DOJ: We don't need warrants for e-mail, Facebook chats

DOJ: We don't need warrants for e-mail, Facebook chats

An FBI investigation manual updated last year, obtained by the ACLU, says it's possible to warrantlessly obtain Americans' e-mail "without running afoul" of the Fourth Amendment.


Declan McCullagh

May 8, 2013 7:00 AM PDT Follow @declanm
Attorney General Eric Holder

Attorney General Eric Holder
(Credit: Getty Images)

The U.S. Department of Justice and the FBI believe they don't need a search warrant to review Americans' e-mails, Facebook chats, Twitter direct messages, and other private files, internal documents reveal.

Government documents obtained by the American Civil Liberties Union and provided to CNET show a split over electronic privacy rights within the Obama administration, with Justice Department prosecutors and investigators privately insisting they're not legally required to obtain search warrants for e-mail. The IRS, on the other hand, publicly said last month that it would abandon a controversial policy that claimed it could get warrantless access to e-mail correspondence.

The U.S. attorney for Manhattan circulated internal instructions, for instance, saying a subpoena -- a piece of paper signed by a prosecutor, not a judge -- is sufficient to obtain nearly "all records from an ISP." And the U.S. attorney in Houston recently obtained the "contents of stored communications" from an unnamed Internet service provider without securing a warrant signed by a judge first.

"We really can't have this patchwork system anymore, where agencies get to decide on an ad hoc basis how privacy-protective they're going to be," says Nathan Wessler, an ACLU staff attorney specializing in privacy topics who obtained the documents through open government laws. "Courts and Congress need to step in."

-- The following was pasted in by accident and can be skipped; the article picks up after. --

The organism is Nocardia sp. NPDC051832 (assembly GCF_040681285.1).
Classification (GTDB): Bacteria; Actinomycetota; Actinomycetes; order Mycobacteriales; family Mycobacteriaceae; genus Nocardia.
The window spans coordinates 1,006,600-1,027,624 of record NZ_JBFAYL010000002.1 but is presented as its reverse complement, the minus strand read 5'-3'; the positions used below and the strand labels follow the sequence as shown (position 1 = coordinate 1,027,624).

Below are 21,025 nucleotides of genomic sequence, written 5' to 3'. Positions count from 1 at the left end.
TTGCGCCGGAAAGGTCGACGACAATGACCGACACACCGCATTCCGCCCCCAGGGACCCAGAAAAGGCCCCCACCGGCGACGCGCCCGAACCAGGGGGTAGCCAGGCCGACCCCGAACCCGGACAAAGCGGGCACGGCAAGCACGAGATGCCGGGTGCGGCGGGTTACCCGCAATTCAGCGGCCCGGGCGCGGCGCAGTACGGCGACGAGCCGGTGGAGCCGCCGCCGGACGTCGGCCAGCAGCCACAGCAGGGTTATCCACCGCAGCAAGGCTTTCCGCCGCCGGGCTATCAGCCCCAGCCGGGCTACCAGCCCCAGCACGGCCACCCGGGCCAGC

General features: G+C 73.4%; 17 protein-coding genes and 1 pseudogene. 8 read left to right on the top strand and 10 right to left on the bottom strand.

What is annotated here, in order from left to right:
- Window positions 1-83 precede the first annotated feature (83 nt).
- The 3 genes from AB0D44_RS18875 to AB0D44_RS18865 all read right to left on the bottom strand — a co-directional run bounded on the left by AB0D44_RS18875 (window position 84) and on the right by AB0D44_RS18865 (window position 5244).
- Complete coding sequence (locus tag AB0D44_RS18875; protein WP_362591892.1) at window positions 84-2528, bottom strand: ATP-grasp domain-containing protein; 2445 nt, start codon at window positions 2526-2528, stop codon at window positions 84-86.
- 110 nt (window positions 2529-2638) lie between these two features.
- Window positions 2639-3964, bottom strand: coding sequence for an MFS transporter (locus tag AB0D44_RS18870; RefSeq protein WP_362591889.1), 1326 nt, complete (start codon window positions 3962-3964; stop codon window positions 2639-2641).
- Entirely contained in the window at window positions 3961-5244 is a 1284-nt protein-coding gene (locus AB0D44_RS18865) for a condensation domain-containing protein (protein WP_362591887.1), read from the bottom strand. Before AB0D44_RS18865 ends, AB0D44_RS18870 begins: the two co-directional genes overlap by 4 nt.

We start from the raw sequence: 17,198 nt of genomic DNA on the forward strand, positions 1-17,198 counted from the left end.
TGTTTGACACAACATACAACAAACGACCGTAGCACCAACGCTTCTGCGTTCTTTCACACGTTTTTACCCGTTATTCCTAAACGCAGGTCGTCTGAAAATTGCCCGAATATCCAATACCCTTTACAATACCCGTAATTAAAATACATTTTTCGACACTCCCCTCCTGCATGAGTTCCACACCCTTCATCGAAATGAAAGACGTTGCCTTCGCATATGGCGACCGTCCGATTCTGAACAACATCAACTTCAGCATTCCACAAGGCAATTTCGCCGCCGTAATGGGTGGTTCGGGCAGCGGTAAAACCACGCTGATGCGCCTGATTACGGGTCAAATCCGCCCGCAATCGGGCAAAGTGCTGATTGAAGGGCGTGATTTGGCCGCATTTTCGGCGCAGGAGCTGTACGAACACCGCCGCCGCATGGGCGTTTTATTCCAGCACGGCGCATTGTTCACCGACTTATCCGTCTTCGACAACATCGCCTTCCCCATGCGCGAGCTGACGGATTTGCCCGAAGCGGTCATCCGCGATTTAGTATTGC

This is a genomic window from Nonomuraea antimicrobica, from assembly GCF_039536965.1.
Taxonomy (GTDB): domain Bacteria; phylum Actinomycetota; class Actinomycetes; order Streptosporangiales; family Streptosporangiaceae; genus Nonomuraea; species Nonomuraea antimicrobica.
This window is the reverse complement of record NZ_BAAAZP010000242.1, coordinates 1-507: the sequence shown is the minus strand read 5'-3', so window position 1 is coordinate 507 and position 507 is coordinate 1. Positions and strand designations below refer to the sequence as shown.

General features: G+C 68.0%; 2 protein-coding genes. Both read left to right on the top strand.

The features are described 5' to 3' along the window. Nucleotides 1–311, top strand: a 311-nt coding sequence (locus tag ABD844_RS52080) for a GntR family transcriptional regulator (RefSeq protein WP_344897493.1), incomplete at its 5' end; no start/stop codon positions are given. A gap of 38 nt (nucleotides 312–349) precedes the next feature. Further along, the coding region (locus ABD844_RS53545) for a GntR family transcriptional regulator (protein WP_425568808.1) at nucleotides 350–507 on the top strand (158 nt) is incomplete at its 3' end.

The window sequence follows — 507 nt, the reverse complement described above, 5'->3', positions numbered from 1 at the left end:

The Justice Department's disinclination to seek warrants for private files stored on the servers of companies like Apple, Google, and Microsoft continued even after a federal appeals court in 2010 ruled that warrantless access to e-mail violates the Fourth Amendment. A previously unreleased version of an FBI manual (PDF), last updated two-and-a-half years after the appellate ruling, says field agents "may subpoena" e-mail records from companies "without running afoul of" the Fourth Amendment.

The department did not respond to queries from CNET Tuesday. The FBI said in a statement that:

more

Comment

You need to be a member of 12160 to add comments!

Join 12160

VeryBarryCare

"24 or more hours of member activity http://12160.info/m"

Report an Issue

Flashback: Daily Kos and blogging for dollars

Eyes Over Compton: How Police Spied on a Whole City

White House Counterterror Chief: “Confrontational” Children Could be Terrorists

Photos

Loading…
  • Add Photos
  • View All

Forum

More IRS Outrages: Do A Lousy Job, Get A Bonus

Started by James μολὼν λαβέ in Current News/Events 21 hours ago. 0 Replies

Where Does Manhood Come From?

Started by legalize freedom in Survivalism and Gardening. Last reply by legalize freedom 21 hours ago. 1 Reply

Gasp!!!

Started by Citizen Quasar in Current News/Events. Last reply by Citizen Quasar yesterday. 10 Replies

Badge

Loading…

© 2014   Created by James μολὼν λαβέ.

Badges  |  Report an Issue  |  Terms of Service

content and site copyright 12160.info 2007-2014 - all rights reserved. unless otherwise noted